Things are not looking good for North Korea’s football fans.
After qualifying for the World Cup for the second time ever, and for the first time since 1966, the North Korean squad’s prospects took a nose dive when the draw for the tournament put it in the same group as Brazil, Cote d’Ivore, and Portugal — a.k.a. the Group of Death.
And now North Korea might not even be able to watch the World Cup, as South Korea is threatening not to broadcast the games to the North:
As part of a policy to improve ties with Pyongyang, [in 2006] the South Korean government picked up the bill for national broadcasters to relay live transmissions of the matches into the North.
Since then, North Korea has conducted two nuclear weapons tests and shot a South Korean tourist in the back. Many here also suspect the North may have attacked a South Korean warship, the Cheonan, killing 46 sailors.
Now that South Korea has concluded that North Korea is responsible for the attack on the Cheonan, North Korea’s access to World Cup broadcasts is likely in even greater jeopardy. The Cheonan, a South Korean warship, sank on March 26, with the loss of 46 lives. Serial numbers on the torpedoes that were recovered from the wreckage of the ship have since been identified as originating from North Korea.
Even had North Korea managed to refrain from attacking its only source of World Cup coverage, however, it was already unlikely that the average North Korean citizen would have the opportunity to watch any of the matches. Kim Jong-il has already declared that games will not be shown live, and only footage from games which North Korea wins will be shown at all.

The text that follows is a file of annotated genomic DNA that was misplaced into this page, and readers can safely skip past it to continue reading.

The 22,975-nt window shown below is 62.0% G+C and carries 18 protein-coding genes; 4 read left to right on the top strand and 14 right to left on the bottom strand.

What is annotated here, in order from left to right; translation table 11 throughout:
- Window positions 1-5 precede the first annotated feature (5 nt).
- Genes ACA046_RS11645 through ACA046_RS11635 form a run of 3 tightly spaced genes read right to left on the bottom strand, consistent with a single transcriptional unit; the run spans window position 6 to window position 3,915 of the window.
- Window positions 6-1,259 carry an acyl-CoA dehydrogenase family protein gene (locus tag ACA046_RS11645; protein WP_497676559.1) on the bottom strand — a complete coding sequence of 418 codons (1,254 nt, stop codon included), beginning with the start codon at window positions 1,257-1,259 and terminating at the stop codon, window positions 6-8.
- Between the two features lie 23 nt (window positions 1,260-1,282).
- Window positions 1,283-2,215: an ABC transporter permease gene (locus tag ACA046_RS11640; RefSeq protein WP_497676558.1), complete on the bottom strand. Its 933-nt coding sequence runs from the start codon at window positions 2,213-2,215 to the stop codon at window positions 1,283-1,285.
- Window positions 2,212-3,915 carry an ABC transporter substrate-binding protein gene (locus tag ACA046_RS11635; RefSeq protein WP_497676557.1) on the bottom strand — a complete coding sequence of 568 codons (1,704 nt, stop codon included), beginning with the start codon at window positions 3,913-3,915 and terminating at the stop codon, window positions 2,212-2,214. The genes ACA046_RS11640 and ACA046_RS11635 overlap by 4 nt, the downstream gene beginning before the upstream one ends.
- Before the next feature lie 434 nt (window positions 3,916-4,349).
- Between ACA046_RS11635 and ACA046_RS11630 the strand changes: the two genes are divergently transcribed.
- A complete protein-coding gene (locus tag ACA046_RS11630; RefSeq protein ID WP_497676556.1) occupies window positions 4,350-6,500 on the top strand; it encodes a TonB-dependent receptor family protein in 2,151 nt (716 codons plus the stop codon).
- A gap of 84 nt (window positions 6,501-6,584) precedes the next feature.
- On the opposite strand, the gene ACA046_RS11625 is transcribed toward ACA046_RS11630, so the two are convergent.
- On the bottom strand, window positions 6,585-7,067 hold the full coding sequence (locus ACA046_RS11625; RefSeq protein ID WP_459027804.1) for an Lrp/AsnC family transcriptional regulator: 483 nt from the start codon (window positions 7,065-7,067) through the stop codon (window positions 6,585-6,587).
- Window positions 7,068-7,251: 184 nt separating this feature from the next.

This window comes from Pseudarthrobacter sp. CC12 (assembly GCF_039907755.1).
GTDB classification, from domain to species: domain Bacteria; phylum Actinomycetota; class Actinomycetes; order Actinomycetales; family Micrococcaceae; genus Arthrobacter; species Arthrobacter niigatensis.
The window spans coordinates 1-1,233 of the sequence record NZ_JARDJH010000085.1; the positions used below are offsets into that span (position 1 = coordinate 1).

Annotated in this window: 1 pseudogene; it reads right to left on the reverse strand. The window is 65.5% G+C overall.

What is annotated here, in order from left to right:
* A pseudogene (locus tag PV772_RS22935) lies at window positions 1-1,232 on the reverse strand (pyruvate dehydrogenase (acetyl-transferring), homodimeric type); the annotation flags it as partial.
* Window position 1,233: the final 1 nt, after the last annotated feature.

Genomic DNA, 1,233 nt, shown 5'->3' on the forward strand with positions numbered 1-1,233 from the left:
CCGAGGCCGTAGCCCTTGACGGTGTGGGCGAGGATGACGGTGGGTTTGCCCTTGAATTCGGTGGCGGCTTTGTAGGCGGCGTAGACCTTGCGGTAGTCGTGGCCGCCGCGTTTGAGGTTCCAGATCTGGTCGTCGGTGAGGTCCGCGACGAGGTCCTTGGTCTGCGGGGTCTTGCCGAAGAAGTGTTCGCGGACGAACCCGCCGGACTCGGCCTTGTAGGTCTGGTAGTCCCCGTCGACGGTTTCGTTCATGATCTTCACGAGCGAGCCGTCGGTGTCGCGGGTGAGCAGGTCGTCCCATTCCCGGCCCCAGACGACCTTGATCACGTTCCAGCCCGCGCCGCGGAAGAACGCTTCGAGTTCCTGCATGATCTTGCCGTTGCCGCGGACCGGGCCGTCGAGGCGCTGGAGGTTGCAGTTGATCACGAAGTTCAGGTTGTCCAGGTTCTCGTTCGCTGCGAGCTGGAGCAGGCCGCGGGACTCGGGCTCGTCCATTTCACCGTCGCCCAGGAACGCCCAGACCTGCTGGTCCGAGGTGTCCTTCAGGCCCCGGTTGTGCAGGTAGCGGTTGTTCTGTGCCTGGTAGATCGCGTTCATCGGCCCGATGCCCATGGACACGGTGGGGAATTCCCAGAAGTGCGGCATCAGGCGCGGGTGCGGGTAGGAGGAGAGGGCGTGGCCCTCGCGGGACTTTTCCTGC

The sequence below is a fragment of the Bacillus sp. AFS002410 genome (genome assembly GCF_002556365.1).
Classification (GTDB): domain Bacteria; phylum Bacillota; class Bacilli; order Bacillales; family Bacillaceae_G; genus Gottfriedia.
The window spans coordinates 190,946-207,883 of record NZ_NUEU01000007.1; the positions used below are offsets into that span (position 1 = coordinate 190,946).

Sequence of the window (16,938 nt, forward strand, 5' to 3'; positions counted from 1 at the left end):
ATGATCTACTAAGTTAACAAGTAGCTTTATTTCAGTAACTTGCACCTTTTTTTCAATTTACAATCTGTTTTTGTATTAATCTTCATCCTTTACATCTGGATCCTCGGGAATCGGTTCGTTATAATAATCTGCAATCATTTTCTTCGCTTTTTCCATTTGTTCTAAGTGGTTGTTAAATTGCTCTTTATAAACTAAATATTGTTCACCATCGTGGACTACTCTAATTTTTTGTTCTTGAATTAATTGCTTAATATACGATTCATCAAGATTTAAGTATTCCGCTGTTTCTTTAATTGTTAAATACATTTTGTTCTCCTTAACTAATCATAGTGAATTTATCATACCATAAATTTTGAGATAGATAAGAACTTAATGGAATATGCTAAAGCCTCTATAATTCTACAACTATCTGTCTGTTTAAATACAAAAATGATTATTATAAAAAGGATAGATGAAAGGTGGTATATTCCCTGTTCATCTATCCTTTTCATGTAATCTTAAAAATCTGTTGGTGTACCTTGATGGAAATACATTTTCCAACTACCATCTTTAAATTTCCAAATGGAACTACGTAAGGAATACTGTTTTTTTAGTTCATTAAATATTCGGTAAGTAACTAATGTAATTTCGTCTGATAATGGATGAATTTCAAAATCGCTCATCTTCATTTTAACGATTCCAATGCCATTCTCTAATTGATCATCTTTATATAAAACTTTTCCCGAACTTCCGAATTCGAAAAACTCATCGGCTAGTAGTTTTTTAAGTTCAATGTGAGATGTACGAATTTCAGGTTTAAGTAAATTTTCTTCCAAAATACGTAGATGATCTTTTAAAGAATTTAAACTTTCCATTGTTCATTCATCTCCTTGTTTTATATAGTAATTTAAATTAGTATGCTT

As it turns outs, this means that whether or not South Korea is willing to broadcast the World Cup to North Korea is probably a moot issue. The North Korean team — nicknamed the Chollima, after Korea’s version of the Pegasus — is something of an underdog, facing (rather generous) odds of 350-to-1 against them winning the tournament. North Korea’s placement in the Group of Death, which means they will face Brazil (ranked #1), Portugal (#3), and Cote d’Ivore (#27) in the opening rounds, makes it extremely unlikely that they will win even a single game.
North Korean citizens hoping to catch the World Cup won’t have the option of seeing it in person, either, thanks to North Korea’s policies regarding border security. It would not look good for North Korea, however, if it no fans showed up at its games. This presents Kim Jong-il with something of a problem: how can North Korea make sure it has supporters in the bleachers when the team heads down to South Africa?
Answer: Buy them.
Few North Koreans will be able to cheer their team at the World Cup in South Africa. So the country is recruiting 1,000 Chinese fans.
The Beijing office of the North Korean Sports Committee is giving out tickets to the tournament, China’s state-run Xinhua News Agency reported.
The Chinese fans will attend North Korea’s games against Brazil and Portugal, Xinhua said.
Rather than watching the World Cup, North Koreans hoping to watch some soccer this summer may have to settle for Centre Forward instead. You can watch the the trailer for the movie on YouTube here, and see why critics have declared Centre Forward to be “the best North Korean football-themed movie of all time.”
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